SACRAMENTO, Calif. (AP) - California Gov. Gavin Newsom has issued the broadest loosening of his stay-at-home order so far, allowing some retailers to reopen but not have customers in stores.
The announcement Thursday was the result of improvement in battling the coronavirus, and it moves California into the second phase of a methodical four-step process to full reopening. It covers only a sliver of retail businesses as well as manufacturers' warehouses considered low risk for the virus.
Stores that will be allowed to open with curbside service if they meet other safety requirements include bookstores, clothing stores, florists and sporting goods stores.
Higher-risk businesses like hair salons and gyms, offices and dining in restaurants will come later. Newsom is expected to share further guidelines for dine-in restaurants early next week.
Newsom’s plan may allow some local governments to move faster than the state if they hit certain criteria. Counties must show they can meet certain testing and tracing requirements and that their health care systems can handle a potential surge. Some counties have already moved ahead with broader reopenings in violation of the state’s order.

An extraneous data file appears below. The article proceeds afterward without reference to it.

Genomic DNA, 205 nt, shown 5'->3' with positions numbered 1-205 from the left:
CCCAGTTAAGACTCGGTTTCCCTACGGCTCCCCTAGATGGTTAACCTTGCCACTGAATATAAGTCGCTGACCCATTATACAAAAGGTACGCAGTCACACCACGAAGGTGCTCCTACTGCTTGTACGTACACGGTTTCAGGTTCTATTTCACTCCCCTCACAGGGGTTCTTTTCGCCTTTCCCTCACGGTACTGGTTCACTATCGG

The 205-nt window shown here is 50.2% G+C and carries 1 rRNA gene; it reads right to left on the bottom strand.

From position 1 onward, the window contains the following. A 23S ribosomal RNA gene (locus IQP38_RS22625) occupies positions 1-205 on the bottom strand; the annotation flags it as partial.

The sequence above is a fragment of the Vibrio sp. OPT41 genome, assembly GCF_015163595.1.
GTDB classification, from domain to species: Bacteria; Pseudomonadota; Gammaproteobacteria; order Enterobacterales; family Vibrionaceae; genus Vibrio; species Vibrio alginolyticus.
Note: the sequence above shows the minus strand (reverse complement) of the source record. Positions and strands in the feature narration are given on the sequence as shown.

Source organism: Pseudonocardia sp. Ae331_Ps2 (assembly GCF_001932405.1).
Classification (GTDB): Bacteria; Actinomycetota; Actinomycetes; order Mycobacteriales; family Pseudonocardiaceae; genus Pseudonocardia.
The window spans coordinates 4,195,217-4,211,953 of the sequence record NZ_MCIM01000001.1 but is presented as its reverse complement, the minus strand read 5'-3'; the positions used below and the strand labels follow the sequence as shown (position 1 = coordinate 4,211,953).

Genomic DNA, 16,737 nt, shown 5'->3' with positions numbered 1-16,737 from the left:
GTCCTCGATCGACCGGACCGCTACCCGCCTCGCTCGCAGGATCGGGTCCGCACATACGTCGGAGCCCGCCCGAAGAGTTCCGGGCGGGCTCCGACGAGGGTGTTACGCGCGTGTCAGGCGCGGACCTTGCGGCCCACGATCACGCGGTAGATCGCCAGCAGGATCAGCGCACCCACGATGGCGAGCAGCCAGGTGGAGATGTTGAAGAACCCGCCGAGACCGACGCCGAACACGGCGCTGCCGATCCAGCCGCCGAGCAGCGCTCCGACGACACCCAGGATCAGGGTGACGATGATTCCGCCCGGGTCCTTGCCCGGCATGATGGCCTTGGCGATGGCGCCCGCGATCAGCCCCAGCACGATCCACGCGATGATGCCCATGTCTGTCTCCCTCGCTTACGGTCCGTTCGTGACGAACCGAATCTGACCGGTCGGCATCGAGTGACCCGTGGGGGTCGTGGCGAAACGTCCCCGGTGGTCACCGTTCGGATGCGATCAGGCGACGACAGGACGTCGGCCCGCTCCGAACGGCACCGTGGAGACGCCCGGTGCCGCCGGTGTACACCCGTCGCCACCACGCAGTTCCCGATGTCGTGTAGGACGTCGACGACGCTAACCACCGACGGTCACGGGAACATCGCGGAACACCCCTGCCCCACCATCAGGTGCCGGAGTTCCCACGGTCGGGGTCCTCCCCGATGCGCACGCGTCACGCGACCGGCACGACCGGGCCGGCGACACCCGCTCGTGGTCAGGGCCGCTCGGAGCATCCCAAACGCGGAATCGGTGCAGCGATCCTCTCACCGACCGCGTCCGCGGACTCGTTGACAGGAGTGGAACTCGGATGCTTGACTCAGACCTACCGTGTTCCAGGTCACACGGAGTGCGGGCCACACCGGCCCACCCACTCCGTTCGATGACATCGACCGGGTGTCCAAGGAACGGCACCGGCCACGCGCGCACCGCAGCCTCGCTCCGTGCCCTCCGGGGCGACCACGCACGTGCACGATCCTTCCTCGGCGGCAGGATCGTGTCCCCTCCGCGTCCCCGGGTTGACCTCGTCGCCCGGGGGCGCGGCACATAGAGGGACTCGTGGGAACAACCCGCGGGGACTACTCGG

Since the stay-at-home order was issued on March 19, more than 4 million people have been put out of work in the nation’s most populous state. Thursday, several dozen protesters at the state Capitol carried signs that read: “My rights don’t end where your fears begin.” Last week, hundreds of people swarmed the Capitol in a much larger protest that included more than 30 arrests.
Newsom has said repeatedly he won’t bow to political or economic pressure to reopen the state and will instead rely on a four-step plan driven by science and data. Thursday began phase two. The next phase, which could reopen salons, gyms, movie theaters and in-person church services, could be months away. Phase four would end all restrictions and allow for large gatherings at concerts and sporting events.
The Newsom administration is tracking six indicators to determine when to ease restrictions. They include the state’s ability to test people for COVID-19 and trace who might have been exposed to it, and the capacity of hospitals to handle a potential surge of new cases.
So far, Newsom has said the state is on track to meet its goals.
Three Northern California counties with few confirmed COVID-19 cases have already allowed a variety of businesses to reopen. Tiny Modoc County permitted its only movie theater to open. Yuba and Sutter counties allowed in-store shopping and the restarting of gyms and fitness studios, salons, spas, tattoo parlors, libraries and playgrounds.
Click Here to watch a recap of the governor's announcement.